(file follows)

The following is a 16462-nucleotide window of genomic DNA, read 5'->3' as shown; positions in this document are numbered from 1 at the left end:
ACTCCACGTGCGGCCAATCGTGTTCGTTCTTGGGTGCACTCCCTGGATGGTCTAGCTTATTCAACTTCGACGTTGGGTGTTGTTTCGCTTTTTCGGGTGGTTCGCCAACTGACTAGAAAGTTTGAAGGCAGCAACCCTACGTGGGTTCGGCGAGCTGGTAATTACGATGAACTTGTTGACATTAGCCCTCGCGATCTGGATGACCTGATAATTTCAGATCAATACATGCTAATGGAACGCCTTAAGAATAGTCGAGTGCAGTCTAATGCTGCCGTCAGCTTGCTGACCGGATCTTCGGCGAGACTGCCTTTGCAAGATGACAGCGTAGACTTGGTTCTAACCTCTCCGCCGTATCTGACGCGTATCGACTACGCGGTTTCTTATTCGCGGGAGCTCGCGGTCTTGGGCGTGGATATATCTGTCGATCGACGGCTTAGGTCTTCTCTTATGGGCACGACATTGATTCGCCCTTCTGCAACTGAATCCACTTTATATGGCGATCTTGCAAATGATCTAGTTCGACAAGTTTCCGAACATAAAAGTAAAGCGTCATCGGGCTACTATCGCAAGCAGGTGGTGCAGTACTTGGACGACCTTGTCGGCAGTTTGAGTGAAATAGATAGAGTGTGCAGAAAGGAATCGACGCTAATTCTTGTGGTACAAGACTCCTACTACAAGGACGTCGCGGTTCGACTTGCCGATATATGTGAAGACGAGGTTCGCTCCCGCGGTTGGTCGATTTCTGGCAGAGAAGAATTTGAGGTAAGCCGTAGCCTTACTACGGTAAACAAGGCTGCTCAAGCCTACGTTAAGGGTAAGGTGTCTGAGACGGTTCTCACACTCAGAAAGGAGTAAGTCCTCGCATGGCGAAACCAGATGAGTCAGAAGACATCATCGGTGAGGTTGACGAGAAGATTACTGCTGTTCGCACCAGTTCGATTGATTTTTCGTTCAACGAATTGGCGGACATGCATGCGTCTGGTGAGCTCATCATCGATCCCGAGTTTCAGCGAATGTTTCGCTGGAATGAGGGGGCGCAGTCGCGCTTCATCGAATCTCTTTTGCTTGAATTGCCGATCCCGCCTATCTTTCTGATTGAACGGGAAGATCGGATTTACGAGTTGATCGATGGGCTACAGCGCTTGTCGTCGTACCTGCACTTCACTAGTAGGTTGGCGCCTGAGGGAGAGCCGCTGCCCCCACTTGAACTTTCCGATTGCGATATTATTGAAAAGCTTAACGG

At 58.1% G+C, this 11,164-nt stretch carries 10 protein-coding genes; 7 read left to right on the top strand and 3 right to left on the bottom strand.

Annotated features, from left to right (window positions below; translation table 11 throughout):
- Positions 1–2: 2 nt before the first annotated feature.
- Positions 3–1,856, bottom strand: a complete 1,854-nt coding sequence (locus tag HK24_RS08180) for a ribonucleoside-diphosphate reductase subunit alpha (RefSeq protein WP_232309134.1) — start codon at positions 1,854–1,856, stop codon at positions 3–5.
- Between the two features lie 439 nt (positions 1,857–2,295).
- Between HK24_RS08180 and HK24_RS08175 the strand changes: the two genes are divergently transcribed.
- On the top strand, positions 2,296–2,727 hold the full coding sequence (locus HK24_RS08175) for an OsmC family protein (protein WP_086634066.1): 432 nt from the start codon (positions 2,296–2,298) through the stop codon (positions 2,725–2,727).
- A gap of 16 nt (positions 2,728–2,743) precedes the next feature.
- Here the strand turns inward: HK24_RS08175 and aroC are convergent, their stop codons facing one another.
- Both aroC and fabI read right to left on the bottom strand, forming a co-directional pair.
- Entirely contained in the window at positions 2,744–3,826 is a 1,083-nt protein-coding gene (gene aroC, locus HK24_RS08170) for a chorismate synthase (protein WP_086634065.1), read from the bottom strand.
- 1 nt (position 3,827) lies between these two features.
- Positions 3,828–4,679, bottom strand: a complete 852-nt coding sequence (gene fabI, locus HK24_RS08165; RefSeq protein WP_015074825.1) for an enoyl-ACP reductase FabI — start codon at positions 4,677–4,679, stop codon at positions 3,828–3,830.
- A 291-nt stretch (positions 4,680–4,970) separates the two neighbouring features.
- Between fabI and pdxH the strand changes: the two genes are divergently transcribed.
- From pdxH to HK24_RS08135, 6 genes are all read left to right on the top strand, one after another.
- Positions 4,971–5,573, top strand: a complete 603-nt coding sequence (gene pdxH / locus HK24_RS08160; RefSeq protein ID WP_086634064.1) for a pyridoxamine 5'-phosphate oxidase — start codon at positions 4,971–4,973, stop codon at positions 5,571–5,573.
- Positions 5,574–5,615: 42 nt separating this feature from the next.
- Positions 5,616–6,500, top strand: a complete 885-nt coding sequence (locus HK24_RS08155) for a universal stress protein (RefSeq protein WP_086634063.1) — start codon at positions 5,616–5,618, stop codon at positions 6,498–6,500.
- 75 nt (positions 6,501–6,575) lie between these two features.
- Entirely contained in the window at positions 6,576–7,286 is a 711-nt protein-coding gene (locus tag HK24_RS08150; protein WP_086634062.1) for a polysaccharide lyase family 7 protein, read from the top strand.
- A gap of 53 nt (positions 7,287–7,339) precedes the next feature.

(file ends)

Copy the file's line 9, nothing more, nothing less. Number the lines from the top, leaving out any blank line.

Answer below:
- On the top strand, positions 2,296–2,727 hold the full coding sequence (locus HK24_RS08175) for an OsmC family protein (protein WP_086634066.1): 432 nt from the start codon (positions 2,296–2,298) through the stop codon (positions 2,725–2,727).